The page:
By Liz Wiseman
Originally Published March 2nd, 2015 on the Harvard Business Review.
"After years of playing at the top of his game, Tiger Woods hit a rough patch, struggling to win major tournaments. In February 2015, he pulled out of the Honda Classic, declaring his play "not tournament-ready.” Paul Azinger, ESPN sports analyst, claimed that Woods had become mechanical and “over-engineered himself out of being great.” The commentators suggested that Woods didn’t need learning; he needed un-learning.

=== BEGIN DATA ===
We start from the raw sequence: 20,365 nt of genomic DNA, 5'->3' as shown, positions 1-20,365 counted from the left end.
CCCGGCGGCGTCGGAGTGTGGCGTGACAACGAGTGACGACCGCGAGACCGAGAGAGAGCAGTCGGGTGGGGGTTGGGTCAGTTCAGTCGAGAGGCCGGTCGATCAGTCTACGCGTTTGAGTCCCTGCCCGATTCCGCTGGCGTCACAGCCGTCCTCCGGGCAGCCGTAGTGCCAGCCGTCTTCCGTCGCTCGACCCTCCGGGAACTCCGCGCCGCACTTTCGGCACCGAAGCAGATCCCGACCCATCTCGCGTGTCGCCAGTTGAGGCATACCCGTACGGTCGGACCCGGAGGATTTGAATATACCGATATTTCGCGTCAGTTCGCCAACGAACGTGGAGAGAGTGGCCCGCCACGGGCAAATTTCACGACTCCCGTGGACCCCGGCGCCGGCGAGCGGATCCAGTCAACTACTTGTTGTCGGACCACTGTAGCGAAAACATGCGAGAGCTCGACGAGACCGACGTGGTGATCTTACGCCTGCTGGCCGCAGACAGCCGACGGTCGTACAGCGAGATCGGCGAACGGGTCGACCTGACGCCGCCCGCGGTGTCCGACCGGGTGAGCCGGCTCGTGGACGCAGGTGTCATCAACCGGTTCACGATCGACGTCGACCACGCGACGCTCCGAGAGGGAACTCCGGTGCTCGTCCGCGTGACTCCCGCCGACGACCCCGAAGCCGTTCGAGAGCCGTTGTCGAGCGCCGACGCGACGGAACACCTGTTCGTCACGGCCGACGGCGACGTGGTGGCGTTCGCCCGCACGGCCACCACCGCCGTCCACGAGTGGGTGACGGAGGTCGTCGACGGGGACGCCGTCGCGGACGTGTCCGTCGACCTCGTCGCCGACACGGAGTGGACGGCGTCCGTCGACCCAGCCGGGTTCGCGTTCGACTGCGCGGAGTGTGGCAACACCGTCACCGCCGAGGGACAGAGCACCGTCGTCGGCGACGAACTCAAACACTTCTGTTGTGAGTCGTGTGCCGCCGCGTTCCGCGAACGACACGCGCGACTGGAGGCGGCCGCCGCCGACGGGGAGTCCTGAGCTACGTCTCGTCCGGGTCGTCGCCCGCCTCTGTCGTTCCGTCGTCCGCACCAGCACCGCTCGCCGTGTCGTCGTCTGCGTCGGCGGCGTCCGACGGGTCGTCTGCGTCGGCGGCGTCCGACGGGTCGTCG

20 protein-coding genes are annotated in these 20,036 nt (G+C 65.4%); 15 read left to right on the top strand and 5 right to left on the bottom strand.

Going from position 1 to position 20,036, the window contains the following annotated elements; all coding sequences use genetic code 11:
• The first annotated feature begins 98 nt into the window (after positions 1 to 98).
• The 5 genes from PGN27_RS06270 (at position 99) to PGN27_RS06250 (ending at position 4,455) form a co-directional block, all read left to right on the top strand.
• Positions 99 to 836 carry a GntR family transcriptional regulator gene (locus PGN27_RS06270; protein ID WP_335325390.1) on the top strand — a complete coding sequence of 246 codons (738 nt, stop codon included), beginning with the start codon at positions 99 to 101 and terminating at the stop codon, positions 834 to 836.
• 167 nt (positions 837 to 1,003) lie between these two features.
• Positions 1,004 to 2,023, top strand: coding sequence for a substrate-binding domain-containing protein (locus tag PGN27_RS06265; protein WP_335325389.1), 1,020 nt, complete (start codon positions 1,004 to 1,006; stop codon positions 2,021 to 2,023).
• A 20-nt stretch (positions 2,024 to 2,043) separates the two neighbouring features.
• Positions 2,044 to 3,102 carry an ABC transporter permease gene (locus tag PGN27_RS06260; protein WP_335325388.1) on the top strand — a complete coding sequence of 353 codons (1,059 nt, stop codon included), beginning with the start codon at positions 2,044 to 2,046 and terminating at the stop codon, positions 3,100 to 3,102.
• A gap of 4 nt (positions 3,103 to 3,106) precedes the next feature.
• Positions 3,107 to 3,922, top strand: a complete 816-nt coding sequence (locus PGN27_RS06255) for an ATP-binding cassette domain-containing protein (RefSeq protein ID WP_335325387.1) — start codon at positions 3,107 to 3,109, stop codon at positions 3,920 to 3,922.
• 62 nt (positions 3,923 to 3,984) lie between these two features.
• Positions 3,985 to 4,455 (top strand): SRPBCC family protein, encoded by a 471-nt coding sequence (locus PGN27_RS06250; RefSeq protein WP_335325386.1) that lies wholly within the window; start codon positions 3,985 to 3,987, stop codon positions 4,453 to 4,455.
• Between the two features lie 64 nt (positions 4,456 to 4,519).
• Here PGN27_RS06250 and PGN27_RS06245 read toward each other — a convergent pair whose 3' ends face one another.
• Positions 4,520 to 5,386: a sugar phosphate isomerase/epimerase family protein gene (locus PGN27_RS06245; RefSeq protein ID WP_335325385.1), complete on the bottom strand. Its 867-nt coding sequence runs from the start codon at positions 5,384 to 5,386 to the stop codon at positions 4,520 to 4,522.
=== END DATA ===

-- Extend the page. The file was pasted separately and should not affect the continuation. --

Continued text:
Depending on where a professional athlete is in his career — a rookie new to the game, a star at the peak of his career, or a seasoned player, like Woods, who is struggling to get back on track — he requires very different coaching. The same is true in business.
Experienced professionals have deep knowledge, credibility, and confidence. But their knowledge can interfere with their learning. They can miss important shifts in the market simply because the telltale signs don’t fit nicely within their models. Having seen the patterns, they can easily overlook errors or dismiss aberrant results. They also receive little feedback because they’re performing relatively well and others assume they’ll figure out how to improve the less-than-effective portions of their work on their own."